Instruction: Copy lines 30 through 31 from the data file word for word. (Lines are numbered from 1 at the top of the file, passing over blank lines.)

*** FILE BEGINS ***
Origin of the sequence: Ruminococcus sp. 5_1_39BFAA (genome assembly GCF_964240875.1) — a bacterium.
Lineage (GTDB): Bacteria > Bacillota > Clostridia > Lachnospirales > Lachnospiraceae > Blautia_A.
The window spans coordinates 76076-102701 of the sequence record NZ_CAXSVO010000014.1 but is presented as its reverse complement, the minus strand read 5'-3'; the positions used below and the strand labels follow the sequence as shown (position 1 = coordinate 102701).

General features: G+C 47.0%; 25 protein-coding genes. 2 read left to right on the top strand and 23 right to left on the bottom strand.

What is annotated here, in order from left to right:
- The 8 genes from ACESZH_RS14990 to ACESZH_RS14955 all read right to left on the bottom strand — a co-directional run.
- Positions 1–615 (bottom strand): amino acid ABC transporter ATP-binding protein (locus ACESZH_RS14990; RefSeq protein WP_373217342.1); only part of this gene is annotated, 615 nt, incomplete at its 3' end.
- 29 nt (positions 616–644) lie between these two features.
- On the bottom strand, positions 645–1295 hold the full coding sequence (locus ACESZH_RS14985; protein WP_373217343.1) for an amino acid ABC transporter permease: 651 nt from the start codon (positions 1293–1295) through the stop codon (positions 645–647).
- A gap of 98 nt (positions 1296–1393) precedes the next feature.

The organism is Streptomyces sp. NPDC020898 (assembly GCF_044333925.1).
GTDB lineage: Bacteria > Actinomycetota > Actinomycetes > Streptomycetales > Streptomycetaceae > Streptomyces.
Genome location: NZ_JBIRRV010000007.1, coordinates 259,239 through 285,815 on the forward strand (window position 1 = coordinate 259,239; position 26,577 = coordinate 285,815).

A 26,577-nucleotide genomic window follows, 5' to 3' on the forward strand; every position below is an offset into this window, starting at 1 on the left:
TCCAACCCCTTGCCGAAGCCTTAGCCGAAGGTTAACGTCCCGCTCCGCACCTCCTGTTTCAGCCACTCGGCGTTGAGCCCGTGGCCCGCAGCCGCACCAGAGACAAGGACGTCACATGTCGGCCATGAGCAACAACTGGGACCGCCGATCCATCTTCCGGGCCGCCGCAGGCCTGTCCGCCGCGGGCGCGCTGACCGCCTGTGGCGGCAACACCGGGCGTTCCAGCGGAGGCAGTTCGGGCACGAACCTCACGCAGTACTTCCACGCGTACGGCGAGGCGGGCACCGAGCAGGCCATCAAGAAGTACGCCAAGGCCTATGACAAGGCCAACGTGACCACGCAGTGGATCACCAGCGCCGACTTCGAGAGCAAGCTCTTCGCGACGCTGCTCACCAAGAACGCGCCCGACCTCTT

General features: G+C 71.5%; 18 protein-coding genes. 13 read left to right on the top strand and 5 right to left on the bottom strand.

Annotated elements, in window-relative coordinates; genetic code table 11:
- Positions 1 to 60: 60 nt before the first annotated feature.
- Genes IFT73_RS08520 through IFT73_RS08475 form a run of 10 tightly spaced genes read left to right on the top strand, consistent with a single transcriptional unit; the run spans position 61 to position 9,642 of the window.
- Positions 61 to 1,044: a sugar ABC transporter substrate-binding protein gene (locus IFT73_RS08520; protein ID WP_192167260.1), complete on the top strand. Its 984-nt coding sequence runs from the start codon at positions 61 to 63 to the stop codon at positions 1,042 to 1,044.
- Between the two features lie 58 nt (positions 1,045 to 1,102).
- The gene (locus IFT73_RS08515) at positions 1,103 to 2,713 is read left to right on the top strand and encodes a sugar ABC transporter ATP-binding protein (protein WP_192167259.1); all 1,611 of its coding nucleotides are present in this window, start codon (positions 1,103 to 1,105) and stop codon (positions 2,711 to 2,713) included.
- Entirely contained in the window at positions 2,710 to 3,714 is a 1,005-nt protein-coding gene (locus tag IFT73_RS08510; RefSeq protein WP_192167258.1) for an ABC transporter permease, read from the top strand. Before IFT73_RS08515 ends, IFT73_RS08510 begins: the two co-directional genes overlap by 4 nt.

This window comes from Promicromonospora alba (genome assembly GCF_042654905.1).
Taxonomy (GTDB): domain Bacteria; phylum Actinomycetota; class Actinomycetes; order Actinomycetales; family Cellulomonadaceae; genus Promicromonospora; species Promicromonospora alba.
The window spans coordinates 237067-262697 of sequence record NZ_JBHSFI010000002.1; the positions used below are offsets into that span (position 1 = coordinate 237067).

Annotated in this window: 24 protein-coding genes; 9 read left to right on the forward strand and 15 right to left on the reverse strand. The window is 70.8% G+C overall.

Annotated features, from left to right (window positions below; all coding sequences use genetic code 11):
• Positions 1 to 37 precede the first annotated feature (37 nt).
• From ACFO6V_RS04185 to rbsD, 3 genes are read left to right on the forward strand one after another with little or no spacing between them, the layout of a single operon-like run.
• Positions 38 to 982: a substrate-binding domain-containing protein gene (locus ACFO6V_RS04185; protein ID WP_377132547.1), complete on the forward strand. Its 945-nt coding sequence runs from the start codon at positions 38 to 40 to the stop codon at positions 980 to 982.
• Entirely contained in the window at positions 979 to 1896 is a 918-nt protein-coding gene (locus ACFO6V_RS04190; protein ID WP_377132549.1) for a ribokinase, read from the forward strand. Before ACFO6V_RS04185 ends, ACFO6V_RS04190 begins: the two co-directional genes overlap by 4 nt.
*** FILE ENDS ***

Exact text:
• From ACFO6V_RS04185 to rbsD, 3 genes are read left to right on the forward strand one after another with little or no spacing between them, the layout of a single operon-like run.
• Positions 38 to 982: a substrate-binding domain-containing protein gene (locus ACFO6V_RS04185; protein ID WP_377132547.1), complete on the forward strand. Its 945-nt coding sequence runs from the start codon at positions 38 to 40 to the stop codon at positions 980 to 982.